Few countries are immune to high-profile frauds, but in China, fakery in education, scientific research and other areas has been taken to a level

China and Scientific Scandals

Jack Dini imageBy —— Bio and ArchivesJune 27, 2018

From Canada Free Press

China and Scientific Scandals
China has more laboratory scientists than any other country, outspends the entire European Union on research and development, and produces more scientific articles than any other nation except the United States. But in its rush to dominance, China has stood out in another, less boastful way. (1)

A recent string of high-profile scandals over questionable or discredited research has driven home the point for China that to become a scientific superpower, it must first overcome a festering problem of scientific fraud.

In April 2017, a scientific journal retracted 107 biology research papers, the vast majority of them written by Chinese authors after evidence emerged that they had faked glowing reviews of their articles. Then, in the summer of 2017, a Chinese gene scientist who had won celebrity status for breakthroughs once trumpeted as Nobel Prize worthy was forced to retract his research when other scientists failed to replicate his results. (1)

Another survey reports that 4 in 10 biomedical papers out of China are tainted by misconduct. (2)

This is not just a recent occurrence: in 2010 The New York Times reported that China’s stated goal of becoming a ‘research superpower’ could be held back by one big problem—fraud is pervasive in education and scientific research as state universities pressure academics to rack up credentials and raise the nation’s image. They reported that a third of the 6,000 scientists polled said they had plagiarized or fabricated data. (3)

The Times added, “The problem is not confined to the realm of science. In fact many educators say the culture of cheating takes root in high school, where the competition for slots in the country’s best colleges is unrelenting and high marks on standardized tests are the most important criterion for admission.”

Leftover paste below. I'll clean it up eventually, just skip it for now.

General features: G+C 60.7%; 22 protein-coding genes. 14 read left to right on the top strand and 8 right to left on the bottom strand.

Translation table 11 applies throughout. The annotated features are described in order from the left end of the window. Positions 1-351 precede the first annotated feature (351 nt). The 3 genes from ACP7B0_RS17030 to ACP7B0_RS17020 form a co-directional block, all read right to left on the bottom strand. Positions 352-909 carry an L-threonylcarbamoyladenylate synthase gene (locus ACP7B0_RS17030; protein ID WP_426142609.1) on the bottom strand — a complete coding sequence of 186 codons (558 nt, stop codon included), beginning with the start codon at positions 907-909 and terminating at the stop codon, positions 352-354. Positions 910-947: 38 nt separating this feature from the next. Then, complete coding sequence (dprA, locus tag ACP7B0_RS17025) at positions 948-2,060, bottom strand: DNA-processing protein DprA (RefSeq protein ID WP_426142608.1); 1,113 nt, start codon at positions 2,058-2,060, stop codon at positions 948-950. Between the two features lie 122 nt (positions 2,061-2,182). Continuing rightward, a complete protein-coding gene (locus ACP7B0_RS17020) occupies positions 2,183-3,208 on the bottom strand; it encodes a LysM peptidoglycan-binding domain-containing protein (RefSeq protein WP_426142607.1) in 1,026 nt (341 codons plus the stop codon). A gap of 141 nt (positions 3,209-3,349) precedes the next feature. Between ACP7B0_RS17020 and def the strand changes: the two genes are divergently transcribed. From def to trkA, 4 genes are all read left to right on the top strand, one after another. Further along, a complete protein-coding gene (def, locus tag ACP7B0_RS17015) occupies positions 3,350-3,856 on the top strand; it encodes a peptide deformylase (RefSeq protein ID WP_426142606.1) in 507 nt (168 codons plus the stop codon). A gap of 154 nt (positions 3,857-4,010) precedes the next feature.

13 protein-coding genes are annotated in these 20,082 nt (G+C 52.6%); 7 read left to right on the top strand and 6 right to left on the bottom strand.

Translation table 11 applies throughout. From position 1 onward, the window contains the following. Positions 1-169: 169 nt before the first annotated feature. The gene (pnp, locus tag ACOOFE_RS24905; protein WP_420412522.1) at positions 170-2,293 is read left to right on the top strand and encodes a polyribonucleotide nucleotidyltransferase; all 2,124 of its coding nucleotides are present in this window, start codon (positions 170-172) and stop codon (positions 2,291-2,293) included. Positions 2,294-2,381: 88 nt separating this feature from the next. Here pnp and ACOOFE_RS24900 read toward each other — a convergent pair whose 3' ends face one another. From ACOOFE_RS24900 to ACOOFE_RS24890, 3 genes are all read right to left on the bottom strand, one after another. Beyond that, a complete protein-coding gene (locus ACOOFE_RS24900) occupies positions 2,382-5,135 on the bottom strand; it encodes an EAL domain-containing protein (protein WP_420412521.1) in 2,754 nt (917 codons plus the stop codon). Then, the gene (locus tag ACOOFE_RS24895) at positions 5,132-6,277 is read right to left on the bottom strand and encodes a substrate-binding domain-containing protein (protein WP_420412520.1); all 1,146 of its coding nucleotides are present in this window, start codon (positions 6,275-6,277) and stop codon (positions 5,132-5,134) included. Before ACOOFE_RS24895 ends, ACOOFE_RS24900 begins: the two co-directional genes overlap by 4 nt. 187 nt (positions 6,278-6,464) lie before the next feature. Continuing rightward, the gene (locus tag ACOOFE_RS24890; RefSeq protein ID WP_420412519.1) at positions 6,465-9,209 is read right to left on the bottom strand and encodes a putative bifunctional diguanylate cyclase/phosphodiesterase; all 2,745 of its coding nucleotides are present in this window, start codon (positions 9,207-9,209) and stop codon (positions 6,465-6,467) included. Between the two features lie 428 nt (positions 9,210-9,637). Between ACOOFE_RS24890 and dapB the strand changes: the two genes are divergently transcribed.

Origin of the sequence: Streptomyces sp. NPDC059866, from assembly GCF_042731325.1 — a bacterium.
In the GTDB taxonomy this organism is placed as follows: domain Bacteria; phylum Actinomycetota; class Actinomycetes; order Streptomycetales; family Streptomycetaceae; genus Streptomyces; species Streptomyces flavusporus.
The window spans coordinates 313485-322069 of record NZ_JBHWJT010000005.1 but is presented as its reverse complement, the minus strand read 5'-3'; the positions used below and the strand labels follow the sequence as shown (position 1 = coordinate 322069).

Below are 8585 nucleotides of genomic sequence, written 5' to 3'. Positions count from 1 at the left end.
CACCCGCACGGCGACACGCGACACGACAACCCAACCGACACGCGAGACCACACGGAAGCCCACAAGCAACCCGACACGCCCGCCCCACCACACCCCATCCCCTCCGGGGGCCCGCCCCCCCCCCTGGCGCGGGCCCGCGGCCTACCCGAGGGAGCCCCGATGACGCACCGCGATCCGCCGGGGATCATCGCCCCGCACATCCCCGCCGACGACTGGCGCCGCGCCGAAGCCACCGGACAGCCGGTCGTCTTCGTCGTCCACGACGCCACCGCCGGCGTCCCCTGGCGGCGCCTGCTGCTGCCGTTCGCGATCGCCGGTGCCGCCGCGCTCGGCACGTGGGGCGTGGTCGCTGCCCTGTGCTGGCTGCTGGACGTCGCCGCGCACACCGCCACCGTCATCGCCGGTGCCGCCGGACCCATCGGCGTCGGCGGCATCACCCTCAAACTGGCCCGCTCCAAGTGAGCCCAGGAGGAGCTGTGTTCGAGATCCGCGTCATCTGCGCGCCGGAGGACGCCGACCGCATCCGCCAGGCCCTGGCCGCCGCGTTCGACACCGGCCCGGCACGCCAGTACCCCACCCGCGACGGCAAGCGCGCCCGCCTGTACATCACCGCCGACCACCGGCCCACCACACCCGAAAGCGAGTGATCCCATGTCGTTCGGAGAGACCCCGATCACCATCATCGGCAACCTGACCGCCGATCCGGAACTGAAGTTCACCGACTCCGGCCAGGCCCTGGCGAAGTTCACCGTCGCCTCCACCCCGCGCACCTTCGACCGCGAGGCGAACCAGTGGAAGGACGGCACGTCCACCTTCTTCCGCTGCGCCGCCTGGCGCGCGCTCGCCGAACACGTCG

Comparisons: China versus the United States

Expenditures- China spends $300 billion on public education. Next to defense, it is the biggest category of government investment. Families contribute an additional $180 billion in private expenditure. In the United States, with one-fourth as many students, spending totals $980 billion, or twice as much as China. (4)

Engineers- The United States remains more engineer intensive with almost double engineering degrees per million citizens. Also, there is the issue of quality. Companies are skeptical of the standard graduates coming out of China’s universities. The World Economic Forum estimates that immediately ‘employable’ engineers account for 81 percent of US graduates, compared with only 10 percent for Chinese graduates. (4)

Elite Institutions- In this category, China is far behind the United States. The US educational, institutional capability, and faculties remain the envy of the world. Recently, the US had 31 institutions in the top one hundred, far more than any other country. China had six, and they were far back in the pack. The United States had 5 in the top 10, the United Kingdom had 4 in the top 10 and the other country in the top ten was Switzerland with one. China had six in the top 100 and they were ranked 25, 38, 40, 62, 87 and 97. (5)

Another, though imperfect measure of scientific output is the h-index, a numerical value that reflects not only the quantity of articles published, but also the number of times they were cited by researchers. By this measure, China is not in the global top 10. Instead it ranked at number 18. The top six from number 1 to 6 are: United States, United Kingdom, Germany, France, Canada and Japan. (6)


For all the hype around rising Chinese prowess in innovation, with burgeoning billions diverted to R & D, the world’s largest workforce, and a rising number of patent applications, there is a lot less than meets the eye. Much of the work force remains hamstrung by a tradition of rote learning, and most of the patents filed only in China’s patent office, represent trivial changes to existing designs or attempts to claim credit for foreign ideas in a system that does not recognize overseas patents.

Gupta and Wang argue that the relevant metric is the number of ideas recognized in the three premier patent offices: the United States Europe and Japan. China gets roughly one idea through this triple screen for every thirty that get through from the United States, Europe and Japan. (7)


Few countries are immune to high-profile frauds, but in China, fakery in education, scientific research and other areas has been taken to a level that has many folks concerned that this could make it harder for the country to climb the next rungs on the scientific and economic ladders.


  1. Amy Qin, “Fraud scandals sap China’s dream of becoming a science superpower,” The New York Times, October 13, 2017
  2. Mark Zastrow, “Four in ten biomedical papers out of China are tainted by misconduct, says new survey,” Retraction Watch, May 18, 2017
  3. Andrew Jacobs, “Rampant fraud threat to China’s brisk accent,” The New York Times, October 6, 2010
  4. Michael Silverstein et al., The $10 Trillion Prize, (Boston Massachusetts, Harvard Business Review Press, 2012)
  5. “QS World University Rankings 2018”
  6. “H-index for countries: for science publications,” ecnmag.com, May 17, 2011
  7. Anil K.Gupta and Haiyan Wang, “China as an innovation center? Not so fast,” Wall Street Journal, July 28, 2011